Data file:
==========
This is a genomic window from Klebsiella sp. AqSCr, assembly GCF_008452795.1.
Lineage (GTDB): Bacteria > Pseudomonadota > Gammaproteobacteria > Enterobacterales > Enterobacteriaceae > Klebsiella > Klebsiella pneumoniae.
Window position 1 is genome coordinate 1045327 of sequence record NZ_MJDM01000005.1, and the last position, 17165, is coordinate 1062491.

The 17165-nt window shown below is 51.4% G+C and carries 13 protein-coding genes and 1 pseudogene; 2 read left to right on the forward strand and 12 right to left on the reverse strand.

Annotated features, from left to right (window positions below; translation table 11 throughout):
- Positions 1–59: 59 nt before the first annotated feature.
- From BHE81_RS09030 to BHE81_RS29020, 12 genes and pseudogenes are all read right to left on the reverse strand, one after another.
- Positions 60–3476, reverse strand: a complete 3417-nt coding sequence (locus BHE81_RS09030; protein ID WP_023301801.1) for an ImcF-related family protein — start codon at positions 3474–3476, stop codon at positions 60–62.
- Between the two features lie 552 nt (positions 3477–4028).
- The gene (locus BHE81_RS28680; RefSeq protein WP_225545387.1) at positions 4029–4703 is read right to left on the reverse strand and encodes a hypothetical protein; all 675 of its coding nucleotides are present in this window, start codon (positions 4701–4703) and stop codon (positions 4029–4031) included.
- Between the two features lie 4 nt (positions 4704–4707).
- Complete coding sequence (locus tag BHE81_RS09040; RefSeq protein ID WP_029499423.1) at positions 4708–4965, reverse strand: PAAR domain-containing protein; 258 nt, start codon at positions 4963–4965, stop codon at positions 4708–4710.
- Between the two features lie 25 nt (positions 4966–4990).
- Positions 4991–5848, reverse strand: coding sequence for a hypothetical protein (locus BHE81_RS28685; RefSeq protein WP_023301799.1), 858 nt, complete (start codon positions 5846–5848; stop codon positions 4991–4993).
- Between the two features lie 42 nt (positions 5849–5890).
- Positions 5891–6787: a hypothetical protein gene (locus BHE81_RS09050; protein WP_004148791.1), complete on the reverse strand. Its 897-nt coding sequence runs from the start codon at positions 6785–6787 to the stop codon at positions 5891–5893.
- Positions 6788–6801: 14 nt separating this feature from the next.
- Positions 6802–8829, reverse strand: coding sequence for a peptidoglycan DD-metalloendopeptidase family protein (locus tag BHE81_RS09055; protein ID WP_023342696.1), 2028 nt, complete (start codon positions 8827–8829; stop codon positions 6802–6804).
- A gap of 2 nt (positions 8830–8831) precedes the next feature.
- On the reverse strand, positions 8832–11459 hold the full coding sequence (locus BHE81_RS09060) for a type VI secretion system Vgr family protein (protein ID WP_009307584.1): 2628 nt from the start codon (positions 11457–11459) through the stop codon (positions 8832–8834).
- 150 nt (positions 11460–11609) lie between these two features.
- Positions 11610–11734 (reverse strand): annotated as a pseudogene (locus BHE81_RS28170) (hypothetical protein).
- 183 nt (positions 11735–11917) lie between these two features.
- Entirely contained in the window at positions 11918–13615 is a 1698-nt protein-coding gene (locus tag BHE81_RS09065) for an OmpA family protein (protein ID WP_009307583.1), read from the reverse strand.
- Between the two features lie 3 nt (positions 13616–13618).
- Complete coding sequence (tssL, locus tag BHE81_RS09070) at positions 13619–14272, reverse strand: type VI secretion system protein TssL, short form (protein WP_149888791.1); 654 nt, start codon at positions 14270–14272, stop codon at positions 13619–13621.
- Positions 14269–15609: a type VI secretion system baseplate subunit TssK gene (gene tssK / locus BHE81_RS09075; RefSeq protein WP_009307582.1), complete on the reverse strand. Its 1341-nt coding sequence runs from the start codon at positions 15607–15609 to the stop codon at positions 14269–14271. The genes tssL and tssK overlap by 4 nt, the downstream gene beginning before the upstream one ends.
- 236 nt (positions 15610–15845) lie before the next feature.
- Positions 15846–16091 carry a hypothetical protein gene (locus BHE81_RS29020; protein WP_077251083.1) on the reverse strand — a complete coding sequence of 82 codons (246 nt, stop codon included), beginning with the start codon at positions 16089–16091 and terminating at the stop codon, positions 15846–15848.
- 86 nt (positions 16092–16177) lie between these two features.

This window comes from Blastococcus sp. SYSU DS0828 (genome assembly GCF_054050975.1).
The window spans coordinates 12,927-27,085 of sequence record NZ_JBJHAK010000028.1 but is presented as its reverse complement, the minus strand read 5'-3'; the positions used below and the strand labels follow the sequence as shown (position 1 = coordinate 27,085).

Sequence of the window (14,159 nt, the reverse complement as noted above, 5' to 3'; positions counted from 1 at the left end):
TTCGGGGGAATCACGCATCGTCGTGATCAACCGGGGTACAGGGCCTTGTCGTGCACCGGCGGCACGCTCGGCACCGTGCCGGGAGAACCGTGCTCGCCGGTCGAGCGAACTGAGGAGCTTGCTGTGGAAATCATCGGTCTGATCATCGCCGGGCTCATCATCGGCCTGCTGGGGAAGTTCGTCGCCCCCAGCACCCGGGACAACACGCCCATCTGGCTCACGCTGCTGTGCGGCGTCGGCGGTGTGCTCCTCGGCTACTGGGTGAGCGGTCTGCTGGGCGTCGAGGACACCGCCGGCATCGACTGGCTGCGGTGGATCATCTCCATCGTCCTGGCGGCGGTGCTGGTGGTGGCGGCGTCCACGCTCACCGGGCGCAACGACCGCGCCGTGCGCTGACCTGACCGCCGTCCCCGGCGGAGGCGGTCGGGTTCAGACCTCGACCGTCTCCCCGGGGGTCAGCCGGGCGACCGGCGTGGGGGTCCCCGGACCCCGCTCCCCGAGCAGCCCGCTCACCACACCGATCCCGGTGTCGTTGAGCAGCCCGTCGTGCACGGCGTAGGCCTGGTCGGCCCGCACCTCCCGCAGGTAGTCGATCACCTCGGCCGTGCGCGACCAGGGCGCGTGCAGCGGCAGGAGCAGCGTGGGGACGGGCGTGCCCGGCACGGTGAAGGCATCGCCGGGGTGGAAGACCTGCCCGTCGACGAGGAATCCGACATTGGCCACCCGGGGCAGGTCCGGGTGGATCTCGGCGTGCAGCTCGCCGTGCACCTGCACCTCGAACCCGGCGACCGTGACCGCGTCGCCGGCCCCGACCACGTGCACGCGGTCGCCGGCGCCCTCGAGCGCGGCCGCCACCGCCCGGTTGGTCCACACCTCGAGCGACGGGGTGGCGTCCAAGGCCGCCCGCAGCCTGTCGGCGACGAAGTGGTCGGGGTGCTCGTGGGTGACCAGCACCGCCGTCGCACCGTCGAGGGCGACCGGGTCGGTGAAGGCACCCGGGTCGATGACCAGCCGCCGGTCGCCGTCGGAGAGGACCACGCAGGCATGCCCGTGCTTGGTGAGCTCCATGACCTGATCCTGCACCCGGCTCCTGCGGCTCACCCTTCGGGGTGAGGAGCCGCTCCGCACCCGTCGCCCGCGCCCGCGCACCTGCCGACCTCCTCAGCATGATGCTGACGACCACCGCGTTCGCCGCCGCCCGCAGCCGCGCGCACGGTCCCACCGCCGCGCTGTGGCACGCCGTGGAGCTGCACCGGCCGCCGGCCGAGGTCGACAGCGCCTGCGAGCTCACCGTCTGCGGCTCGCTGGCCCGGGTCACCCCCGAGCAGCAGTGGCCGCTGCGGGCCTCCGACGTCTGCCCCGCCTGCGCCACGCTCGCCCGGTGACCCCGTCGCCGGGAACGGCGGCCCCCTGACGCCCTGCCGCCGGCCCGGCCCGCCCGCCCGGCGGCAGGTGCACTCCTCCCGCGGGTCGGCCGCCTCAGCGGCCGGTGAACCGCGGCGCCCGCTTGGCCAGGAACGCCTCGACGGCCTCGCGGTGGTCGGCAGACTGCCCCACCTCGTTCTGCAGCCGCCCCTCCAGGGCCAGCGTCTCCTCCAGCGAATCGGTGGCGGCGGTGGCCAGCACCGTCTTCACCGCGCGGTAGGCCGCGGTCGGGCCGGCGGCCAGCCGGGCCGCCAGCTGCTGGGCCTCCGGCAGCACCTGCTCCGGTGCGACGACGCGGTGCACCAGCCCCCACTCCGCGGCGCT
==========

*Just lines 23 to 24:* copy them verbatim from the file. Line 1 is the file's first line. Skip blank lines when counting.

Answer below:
- 183 nt (positions 11735–11917) lie between these two features.
- Entirely contained in the window at positions 11918–13615 is a 1698-nt protein-coding gene (locus tag BHE81_RS09065) for an OmpA family protein (protein ID WP_009307583.1), read from the reverse strand.